Dog parks can be great fun but they can also be trouble if not handled correctly. Personally, I’m not one to take risks when it comes to the safety and learning outcomes of my dog, and I don’t think it’s fair to compromise others by not having a dog under complete control around theirs.
If you’re unsure, here are 7 tips to help you decide if your dog is ready or suitable for a dog park.
Is your dog under your control and do I have a solid relationship of respect and trust? If your dog pulls on the lead, has bad recall, selective listening, or has existing behavioural challenges such as aggression, anxiety, dominance or hyperactivity, sort this out first.
Are you willing and able to step in to either defend or correct your dog if a situation arises?
As a guardian you need to be ready to intervene if necessary or you can quickly dissolve trust. If you don’t know how to or don’t feel you could, get some professional instruction. Even if you’re sure you dog won’t bite, overly dominant play should be corrected. Other dogs and owners have the right to not feel threatened or overwhelmed by your dog’s behaviour and you need to be able to step in and have enough influence to calm your dog down if needed, or to correct them if they are reacting to the same in another dog. If you don’t think your dog will listen to you or may intimidate other dogs, you shouldn’t be in there.
You may need to accept that if you have a dog with a very dominant temperament or a very high prey drive, keeping them calm around other excited dogs in this environment may not be realistic. Further obedience training can do only so much, it cannot change a dog’s natural temperament. The most effective way to have influence over a dog’s drive level and instinct is to create a relationship where you are perceived and accepted as the pack leader and your dog respects you enough to allow you to over-ride their decisions.
Unfortunately, many dogs are not matched with owners that are able to provide this leadership, either physically or emotionally, even with the best of intentions.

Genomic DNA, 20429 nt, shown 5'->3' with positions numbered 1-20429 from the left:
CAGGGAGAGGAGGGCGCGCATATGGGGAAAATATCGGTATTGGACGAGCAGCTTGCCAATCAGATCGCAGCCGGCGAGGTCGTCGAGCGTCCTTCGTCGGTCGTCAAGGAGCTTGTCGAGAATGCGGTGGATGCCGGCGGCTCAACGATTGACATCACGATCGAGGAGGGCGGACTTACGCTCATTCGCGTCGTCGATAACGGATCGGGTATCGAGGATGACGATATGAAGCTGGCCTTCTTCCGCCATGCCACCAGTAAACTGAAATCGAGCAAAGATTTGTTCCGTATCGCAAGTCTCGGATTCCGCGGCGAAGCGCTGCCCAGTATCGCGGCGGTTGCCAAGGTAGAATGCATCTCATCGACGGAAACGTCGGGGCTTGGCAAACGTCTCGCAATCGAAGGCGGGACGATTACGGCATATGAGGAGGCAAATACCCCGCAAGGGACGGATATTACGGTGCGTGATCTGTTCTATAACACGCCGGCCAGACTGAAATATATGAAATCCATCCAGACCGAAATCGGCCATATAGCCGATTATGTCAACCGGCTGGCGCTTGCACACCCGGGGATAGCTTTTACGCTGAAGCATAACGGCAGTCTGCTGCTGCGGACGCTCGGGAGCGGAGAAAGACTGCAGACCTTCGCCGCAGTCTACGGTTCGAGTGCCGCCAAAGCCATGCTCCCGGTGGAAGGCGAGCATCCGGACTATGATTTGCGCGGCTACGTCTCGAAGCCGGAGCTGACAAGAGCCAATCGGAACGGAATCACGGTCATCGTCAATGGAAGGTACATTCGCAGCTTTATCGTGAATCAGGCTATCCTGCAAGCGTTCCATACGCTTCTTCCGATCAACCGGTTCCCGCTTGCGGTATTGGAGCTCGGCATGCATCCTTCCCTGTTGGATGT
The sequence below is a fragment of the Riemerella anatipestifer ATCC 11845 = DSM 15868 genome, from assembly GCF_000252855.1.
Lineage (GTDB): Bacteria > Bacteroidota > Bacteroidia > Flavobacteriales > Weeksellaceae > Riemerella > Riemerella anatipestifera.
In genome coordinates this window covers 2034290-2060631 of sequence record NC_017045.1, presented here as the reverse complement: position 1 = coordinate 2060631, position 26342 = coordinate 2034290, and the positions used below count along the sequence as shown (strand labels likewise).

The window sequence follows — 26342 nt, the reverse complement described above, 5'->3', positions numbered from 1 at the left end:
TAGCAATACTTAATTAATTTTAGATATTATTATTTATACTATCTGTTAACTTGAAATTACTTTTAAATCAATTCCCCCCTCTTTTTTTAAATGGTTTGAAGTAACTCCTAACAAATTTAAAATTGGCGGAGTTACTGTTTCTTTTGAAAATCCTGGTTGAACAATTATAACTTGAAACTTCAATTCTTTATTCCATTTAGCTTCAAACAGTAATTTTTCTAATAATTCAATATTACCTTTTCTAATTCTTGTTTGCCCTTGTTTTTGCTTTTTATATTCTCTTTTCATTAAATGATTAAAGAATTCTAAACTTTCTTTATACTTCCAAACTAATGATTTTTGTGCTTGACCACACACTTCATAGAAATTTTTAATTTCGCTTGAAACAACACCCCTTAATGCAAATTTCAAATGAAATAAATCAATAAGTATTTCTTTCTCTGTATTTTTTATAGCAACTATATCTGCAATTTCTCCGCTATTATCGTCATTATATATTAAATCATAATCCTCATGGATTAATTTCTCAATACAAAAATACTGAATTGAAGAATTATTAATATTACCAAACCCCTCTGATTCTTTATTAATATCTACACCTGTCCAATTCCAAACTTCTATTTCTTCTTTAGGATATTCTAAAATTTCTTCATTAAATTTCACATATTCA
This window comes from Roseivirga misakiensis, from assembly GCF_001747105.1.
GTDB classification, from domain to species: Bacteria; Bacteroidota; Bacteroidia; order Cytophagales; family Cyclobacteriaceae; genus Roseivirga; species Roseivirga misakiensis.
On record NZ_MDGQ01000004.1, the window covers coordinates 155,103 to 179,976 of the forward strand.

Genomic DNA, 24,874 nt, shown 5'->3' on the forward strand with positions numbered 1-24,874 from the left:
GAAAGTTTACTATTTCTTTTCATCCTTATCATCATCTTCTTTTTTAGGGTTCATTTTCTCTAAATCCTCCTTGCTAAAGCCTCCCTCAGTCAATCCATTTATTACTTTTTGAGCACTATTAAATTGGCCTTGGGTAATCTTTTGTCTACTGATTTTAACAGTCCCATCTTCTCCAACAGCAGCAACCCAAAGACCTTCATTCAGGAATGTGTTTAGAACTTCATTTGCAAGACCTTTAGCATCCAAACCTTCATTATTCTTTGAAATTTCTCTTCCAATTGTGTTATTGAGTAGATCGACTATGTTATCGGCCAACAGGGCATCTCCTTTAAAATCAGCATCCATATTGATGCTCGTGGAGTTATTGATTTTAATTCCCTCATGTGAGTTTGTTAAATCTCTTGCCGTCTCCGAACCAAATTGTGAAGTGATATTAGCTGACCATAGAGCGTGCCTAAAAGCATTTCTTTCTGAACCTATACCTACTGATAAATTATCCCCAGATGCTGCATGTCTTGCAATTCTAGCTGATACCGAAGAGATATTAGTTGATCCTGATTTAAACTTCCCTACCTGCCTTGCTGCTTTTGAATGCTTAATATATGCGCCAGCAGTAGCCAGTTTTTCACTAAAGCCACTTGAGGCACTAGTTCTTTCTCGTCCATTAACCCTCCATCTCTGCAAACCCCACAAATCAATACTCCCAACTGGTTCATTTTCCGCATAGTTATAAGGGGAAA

Are the dogs here suitable matched?
Use your common sense here. If you have a small fluffy white dog or a young puppy, there are not going to have a great time with a strong Rottweilers or an older cattle dog who wants to play hard. Same if you have an energetic Labrador and the park is full of small, softer natured dogs – it wouldn’t be fair or responsible to let your dog run in and bowl them all over, even if it is with happiness. Some dog parks have a small dog section and a large dog section, if so, utilise this option, or join in when there is an appropriate group. There is a reason we separate the primary school and high school playgrounds for our kids.
Is there anything that your dog may perceive as worth competing for?
There is a good reason that kindy and preschool teachers ask parents not to allow their child to bring their own toys along! Food and toys have no place in a dog park. Even if your dog doesn’t get possessive it is possible someone else’s dog will. What was neutral territory suddenly isn’t when there is something to compete for.
Another thing to watch is giving affection to your dog or other dogs. If you show affection to your own dog, this can create the perception that you are submitting to them around other dogs and cause them to become cocky and protective. On the flip side, showing affection to other dogs is an easy way to create jealousy. Be mindful of this and be tuned into your dog’s energy and dynamics. Many owners are totally unaware how much their own behaviour is influencing the dynamics around them.
Is the dog park being used as the dog’s sole or main exercise source to simply tire the dog out or because it is too hard to walk them on lead?
I see this often, when the owners find it exhausting or near impossible to handle their dog (s) on lead so they are “released” into the dog park in an attempt to tire them out. This is usually well intentioned but all too often results in undisciplined and unruly dogs that are very physically fit but have no self control or respect. Make sure you strike a balance between “birthday party” (dog park) days and “school days” (following you calmly on lead) so you exercise both mind and body.
Does my dog have a solid positive association with other dogs already?
If a dog already has a solid, well established positive association with other dogs and has an bad incident, it is far more likely that the dog will process this as a ‘one off’ type of situation. If however, your dog is not too sure about dogs already and has a bad incident, this can be extremely difficult to fix and may be all the confirmation they need that dogs are negative. Survival instinct and memory is understandably very powerful. Don’t take the risk of socialising your dog in an uncontrolled environment if you are still building this association. I would advise you do further work on lead and with one on one visits or a group of dogs who know and trust one another.
Is my dog up to date with vaccinations and healthy?
Thisis an obvious one.If you are going to expose your dog to potentially unvaccinated or unhealthy dogs, make sure they are covered.
Hope these tips help. Remember we are here to help if you need us!
Author: Emma Tucker
Emma has a deep understanding and passion for dog and human psychology and the way these relationships reflect each other. Her knowledge of dog behaviour is 2nd to none.